Similar recommendations appear in the 2014 report of the preparatory action related to the role of “Culture in EU external relations” and particularly the focus on young people, on cities and regions, the need for alternative models of peer-to-peer learning and the necessity of a more regular monitoring and evaluation (linked to the abovementioned collection of data).This report is the outcome of a sixteen-month inquiry led by a consortium of 8 cultural organizations and institutes, covering 54 countries, of which 4 in Asia (India, Japan, China and South Korea). Finally, as regards the positioning of Europe/Korea and the world, It is interesting to notice that Korea has also an interest in developing stronger links with the Arab region and Africa, as highlighted in the public forum of the Platform meeting between cultural mobility funders from Europe and Asia in Prague on 6th June 2013 by Mr. Jae-wal Jung and Ms. Yu-mi Hwangbo, respectively President and Manager of the International Relations Head quarters at KAMS. Since then, KAMS has partnered with On the Move and the Arab Education Forum to support the production of the Guide to Funding Opportunities for the mobility of artists and culture professionals – Focus on 13 Arab countries. 1) If the basis for cooperation does exist between EU and Korea, this particular relationship shall be nurtured in a more substantive way within the scope of a diverse and multi-layered international cultural dialogue. To highlight and reinforce the richness of the artistic exchange between Korea and EU countries, it would be highly profitable to have a more refined evaluation of the exchange and mobility flows between EU and Korea/Asia, considering the whole of contemporary art forms and practices and identifying niches for which stronger support would be needed.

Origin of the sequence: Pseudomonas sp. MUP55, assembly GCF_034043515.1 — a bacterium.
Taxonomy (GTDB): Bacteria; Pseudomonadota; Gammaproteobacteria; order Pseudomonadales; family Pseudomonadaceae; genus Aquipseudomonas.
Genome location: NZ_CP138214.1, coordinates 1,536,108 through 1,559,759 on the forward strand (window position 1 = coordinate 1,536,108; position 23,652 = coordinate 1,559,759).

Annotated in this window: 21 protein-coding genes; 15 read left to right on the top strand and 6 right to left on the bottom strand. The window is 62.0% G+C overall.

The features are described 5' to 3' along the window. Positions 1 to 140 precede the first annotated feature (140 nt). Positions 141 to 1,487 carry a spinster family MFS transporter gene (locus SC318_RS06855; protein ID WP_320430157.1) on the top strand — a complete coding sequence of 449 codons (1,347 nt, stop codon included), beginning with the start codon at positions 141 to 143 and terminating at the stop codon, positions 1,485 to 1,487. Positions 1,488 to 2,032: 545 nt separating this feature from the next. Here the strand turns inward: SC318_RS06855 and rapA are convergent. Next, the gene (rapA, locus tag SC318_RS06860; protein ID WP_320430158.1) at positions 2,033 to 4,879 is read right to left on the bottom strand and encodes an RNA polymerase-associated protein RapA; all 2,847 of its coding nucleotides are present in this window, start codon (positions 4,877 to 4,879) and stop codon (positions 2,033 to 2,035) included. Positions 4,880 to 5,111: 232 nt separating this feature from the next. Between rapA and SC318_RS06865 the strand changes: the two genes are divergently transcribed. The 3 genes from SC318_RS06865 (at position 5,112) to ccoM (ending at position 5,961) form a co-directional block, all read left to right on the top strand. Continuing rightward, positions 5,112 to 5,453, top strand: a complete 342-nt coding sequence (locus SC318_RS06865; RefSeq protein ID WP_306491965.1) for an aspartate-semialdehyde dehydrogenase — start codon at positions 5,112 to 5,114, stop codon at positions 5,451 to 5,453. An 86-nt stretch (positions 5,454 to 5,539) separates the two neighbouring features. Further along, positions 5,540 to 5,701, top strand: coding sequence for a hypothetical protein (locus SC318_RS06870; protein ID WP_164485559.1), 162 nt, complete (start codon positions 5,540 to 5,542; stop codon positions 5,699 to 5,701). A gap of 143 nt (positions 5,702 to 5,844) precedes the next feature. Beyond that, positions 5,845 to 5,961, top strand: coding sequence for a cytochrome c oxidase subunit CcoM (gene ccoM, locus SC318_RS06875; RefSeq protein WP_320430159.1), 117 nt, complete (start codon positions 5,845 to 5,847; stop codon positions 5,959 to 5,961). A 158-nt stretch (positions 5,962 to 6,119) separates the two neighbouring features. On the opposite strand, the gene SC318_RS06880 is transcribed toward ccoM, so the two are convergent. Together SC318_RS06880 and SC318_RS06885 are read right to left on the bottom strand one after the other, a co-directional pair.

1) Prepared by Marie Le Sourd, Secretary General, On the Move and edited by Elena Di Federico, Communication and advocacy manager. Contacts: mobility(at)on-the-move.org & info(at)on-the-move.org http://on-the-move.org
- EU-South Korea: Current Trends of Cultural Exchange and Future Perspective
- Korea-EU Free Trade Agreement
- Protocol on Cultural Cooperation
- Cultural mobility funding guides – Asia (funded by the Asia-Europe Foundation) – Check under Korea: http://culture360.asef.org/asef-news/mobility/
- Cultural mobility funding guides: Focus on 13 Arab countries (support by Korea Arts Management Service and Research by the Arab Education Forum):
- Report publication: Culture in EU external relations
※ including report on Korea:
http://cultureinexternalrelations.eu/main-outcomes/ (scroll down for country report)
- Platform meeting of cultural mobility funders from Europe and Asia, Prague (Czech Republic), 5-6 June 2014
Marie Le Sourd_Secretary General,《On the Move》